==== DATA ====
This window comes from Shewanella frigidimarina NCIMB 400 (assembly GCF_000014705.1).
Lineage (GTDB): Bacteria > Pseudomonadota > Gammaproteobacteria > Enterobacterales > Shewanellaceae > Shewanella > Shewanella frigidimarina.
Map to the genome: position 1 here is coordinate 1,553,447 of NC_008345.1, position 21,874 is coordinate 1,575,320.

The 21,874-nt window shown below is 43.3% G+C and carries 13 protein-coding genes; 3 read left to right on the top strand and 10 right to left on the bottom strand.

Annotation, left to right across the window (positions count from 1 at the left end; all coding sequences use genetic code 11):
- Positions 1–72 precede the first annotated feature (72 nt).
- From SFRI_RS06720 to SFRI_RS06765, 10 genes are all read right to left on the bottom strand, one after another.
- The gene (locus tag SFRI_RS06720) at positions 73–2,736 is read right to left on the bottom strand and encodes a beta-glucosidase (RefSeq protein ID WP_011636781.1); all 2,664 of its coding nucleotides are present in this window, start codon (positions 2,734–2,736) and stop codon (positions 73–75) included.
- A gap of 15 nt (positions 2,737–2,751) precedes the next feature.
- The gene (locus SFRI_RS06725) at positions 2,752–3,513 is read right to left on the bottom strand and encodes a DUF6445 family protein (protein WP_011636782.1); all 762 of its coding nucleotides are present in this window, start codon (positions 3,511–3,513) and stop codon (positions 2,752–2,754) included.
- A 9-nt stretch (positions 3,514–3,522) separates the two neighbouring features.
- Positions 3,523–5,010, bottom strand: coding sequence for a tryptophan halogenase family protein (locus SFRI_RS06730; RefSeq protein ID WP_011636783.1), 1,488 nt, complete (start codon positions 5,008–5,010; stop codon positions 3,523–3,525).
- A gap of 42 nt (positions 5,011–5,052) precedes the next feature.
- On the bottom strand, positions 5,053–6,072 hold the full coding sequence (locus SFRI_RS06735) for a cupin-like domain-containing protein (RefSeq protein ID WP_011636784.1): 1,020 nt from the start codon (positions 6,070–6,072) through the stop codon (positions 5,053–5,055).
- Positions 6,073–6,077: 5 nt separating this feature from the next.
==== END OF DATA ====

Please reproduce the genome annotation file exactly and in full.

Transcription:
This window comes from Shewanella frigidimarina NCIMB 400 (assembly GCF_000014705.1).
Lineage (GTDB): Bacteria > Pseudomonadota > Gammaproteobacteria > Enterobacterales > Shewanellaceae > Shewanella > Shewanella frigidimarina.
Map to the genome: position 1 here is coordinate 1,553,447 of NC_008345.1, position 21,874 is coordinate 1,575,320.

The 21,874-nt window shown below is 43.3% G+C and carries 13 protein-coding genes; 3 read left to right on the top strand and 10 right to left on the bottom strand.

Annotation, left to right across the window (positions count from 1 at the left end; all coding sequences use genetic code 11):
- Positions 1–72 precede the first annotated feature (72 nt).
- From SFRI_RS06720 to SFRI_RS06765, 10 genes are all read right to left on the bottom strand, one after another.
- The gene (locus tag SFRI_RS06720) at positions 73–2,736 is read right to left on the bottom strand and encodes a beta-glucosidase (RefSeq protein ID WP_011636781.1); all 2,664 of its coding nucleotides are present in this window, start codon (positions 2,734–2,736) and stop codon (positions 73–75) included.
- A gap of 15 nt (positions 2,737–2,751) precedes the next feature.
- The gene (locus SFRI_RS06725) at positions 2,752–3,513 is read right to left on the bottom strand and encodes a DUF6445 family protein (protein WP_011636782.1); all 762 of its coding nucleotides are present in this window, start codon (positions 3,511–3,513) and stop codon (positions 2,752–2,754) included.
- A 9-nt stretch (positions 3,514–3,522) separates the two neighbouring features.
- Positions 3,523–5,010, bottom strand: coding sequence for a tryptophan halogenase family protein (locus SFRI_RS06730; RefSeq protein ID WP_011636783.1), 1,488 nt, complete (start codon positions 5,008–5,010; stop codon positions 3,523–3,525).
- A gap of 42 nt (positions 5,011–5,052) precedes the next feature.
- On the bottom strand, positions 5,053–6,072 hold the full coding sequence (locus SFRI_RS06735) for a cupin-like domain-containing protein (RefSeq protein ID WP_011636784.1): 1,020 nt from the start codon (positions 6,070–6,072) through the stop codon (positions 5,053–5,055).
- Positions 6,073–6,077: 5 nt separating this feature from the next.